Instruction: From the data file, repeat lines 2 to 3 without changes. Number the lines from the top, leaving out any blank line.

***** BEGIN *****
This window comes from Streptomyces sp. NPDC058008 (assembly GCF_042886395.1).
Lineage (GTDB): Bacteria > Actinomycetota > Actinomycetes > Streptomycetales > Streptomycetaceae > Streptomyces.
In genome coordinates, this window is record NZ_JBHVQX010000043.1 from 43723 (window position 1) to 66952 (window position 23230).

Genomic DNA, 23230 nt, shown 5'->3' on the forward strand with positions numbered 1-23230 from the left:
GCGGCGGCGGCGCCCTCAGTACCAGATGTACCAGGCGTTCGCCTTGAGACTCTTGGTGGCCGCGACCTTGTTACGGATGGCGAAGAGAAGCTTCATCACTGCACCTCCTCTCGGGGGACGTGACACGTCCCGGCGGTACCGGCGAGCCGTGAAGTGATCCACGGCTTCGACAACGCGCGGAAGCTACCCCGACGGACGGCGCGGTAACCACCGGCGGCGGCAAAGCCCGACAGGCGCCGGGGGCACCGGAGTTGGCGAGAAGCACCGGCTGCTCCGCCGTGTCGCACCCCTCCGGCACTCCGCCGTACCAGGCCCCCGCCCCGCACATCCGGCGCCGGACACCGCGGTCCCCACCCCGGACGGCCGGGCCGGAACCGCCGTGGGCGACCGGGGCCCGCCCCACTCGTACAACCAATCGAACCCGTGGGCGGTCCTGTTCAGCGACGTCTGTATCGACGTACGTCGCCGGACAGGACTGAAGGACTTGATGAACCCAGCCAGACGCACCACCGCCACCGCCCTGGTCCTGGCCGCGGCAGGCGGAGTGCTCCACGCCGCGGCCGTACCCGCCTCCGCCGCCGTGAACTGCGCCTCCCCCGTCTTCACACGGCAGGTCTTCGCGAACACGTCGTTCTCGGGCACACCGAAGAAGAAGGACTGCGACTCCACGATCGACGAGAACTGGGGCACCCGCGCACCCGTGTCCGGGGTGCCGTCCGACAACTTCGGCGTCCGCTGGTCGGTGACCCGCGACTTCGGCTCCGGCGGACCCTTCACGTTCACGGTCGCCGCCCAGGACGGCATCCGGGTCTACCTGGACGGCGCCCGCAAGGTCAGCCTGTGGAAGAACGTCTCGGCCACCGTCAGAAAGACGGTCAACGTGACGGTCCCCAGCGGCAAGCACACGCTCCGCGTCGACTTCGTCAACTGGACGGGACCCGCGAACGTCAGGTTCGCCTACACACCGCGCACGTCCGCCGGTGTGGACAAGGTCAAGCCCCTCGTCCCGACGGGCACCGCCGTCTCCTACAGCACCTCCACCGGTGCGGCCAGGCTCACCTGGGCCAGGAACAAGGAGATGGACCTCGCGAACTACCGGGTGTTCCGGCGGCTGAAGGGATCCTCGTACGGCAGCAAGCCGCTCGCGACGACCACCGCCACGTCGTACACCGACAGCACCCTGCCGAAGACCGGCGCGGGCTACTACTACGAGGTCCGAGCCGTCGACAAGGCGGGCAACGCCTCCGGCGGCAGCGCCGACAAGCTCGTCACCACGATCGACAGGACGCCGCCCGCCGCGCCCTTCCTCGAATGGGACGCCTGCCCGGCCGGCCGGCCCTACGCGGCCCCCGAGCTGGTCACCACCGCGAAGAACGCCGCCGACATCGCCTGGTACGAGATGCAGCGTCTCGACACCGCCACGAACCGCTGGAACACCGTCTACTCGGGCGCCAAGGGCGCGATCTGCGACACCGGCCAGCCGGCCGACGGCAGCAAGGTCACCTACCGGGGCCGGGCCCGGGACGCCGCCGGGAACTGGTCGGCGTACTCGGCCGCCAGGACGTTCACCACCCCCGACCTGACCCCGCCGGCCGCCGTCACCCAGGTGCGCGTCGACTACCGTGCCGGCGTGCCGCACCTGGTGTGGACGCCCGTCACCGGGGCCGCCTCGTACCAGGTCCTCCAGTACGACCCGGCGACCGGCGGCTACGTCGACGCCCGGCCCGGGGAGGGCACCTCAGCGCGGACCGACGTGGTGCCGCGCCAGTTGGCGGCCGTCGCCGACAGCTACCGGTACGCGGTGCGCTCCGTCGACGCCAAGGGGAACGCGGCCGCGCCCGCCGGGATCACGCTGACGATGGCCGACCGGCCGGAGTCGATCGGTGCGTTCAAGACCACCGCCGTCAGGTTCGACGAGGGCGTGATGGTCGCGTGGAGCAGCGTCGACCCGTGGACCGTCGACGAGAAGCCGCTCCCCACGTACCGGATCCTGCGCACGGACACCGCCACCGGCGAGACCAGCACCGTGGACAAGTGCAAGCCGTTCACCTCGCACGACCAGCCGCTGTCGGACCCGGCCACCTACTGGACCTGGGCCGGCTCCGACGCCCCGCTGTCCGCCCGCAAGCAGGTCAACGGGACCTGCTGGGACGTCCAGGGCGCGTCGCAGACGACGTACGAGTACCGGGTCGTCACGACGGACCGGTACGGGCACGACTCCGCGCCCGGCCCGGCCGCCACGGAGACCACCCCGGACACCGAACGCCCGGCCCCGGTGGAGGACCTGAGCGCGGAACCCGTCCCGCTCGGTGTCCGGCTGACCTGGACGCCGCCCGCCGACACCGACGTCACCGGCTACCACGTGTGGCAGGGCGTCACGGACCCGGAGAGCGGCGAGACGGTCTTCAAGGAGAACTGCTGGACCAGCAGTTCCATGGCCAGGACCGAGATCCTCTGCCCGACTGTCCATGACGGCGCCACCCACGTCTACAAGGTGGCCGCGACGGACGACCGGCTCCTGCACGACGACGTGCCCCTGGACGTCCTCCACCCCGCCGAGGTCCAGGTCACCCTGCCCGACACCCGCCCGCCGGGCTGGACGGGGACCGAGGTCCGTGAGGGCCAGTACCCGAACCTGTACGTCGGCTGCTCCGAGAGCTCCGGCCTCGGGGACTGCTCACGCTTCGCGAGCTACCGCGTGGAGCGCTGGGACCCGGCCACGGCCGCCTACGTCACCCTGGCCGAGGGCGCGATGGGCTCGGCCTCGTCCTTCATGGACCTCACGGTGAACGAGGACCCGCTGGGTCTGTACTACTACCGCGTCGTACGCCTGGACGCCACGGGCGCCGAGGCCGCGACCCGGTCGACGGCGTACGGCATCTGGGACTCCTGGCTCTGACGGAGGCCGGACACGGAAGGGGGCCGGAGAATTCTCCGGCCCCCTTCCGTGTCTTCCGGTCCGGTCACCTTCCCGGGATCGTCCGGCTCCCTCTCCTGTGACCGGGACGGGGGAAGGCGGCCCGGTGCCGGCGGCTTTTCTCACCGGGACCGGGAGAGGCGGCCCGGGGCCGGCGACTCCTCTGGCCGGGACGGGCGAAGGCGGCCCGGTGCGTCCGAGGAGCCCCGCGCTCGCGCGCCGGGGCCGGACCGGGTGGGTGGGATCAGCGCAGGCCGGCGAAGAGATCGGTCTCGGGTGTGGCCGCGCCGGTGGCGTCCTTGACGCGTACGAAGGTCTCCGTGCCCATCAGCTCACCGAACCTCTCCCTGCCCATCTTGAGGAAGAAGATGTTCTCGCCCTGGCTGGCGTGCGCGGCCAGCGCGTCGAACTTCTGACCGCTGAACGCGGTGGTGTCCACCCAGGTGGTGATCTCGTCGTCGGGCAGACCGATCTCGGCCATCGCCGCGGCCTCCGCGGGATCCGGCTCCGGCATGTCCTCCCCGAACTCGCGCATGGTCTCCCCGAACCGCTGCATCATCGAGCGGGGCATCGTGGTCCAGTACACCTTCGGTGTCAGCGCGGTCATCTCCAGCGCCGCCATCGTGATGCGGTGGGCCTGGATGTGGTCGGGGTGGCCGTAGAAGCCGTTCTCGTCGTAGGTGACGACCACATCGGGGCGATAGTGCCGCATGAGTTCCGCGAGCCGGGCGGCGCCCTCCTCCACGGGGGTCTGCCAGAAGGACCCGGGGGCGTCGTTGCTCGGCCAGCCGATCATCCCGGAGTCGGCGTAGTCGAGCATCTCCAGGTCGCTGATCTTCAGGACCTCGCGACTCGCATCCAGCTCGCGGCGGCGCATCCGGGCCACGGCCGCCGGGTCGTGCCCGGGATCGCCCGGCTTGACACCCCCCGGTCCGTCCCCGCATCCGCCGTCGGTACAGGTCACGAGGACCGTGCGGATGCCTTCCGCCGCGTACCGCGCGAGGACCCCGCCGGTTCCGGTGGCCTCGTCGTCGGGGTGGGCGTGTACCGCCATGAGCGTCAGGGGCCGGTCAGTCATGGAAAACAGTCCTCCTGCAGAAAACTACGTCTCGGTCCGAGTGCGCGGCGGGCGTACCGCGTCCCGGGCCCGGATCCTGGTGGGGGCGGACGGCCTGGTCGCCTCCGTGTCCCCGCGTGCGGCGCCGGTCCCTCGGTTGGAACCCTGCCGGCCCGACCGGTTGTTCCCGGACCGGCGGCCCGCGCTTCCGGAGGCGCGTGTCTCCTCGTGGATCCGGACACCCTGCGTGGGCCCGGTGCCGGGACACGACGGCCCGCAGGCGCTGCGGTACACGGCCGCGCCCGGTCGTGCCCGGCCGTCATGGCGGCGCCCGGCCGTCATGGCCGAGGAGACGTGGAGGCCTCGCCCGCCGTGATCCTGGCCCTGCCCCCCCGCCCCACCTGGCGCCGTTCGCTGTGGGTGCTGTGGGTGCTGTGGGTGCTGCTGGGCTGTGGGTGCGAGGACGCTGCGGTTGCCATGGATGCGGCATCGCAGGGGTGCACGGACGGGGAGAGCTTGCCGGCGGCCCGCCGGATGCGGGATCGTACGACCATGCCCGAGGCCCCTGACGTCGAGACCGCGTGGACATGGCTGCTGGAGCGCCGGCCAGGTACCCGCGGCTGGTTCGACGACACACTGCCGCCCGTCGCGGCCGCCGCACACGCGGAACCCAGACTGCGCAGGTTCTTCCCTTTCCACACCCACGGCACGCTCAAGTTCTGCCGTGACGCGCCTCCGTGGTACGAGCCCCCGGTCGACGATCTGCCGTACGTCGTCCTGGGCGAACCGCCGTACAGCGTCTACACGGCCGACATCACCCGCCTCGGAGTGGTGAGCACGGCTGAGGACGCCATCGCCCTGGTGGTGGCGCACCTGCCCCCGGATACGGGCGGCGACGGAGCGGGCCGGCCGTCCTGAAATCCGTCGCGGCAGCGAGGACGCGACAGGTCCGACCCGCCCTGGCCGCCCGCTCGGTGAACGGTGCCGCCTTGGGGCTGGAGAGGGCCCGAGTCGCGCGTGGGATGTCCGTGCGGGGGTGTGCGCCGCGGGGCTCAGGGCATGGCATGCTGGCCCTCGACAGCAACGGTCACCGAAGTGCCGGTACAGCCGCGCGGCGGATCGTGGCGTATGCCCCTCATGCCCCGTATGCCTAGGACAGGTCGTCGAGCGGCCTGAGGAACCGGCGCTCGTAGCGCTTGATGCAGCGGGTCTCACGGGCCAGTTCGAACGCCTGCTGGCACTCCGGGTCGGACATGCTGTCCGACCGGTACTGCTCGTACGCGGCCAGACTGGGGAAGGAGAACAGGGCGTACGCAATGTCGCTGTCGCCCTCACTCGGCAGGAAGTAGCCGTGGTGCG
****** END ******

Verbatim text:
Lineage (GTDB): Bacteria > Actinomycetota > Actinomycetes > Streptomycetales > Streptomycetaceae > Streptomyces.
In genome coordinates, this window is record NZ_JBHVQX010000043.1 from 43723 (window position 1) to 66952 (window position 23230).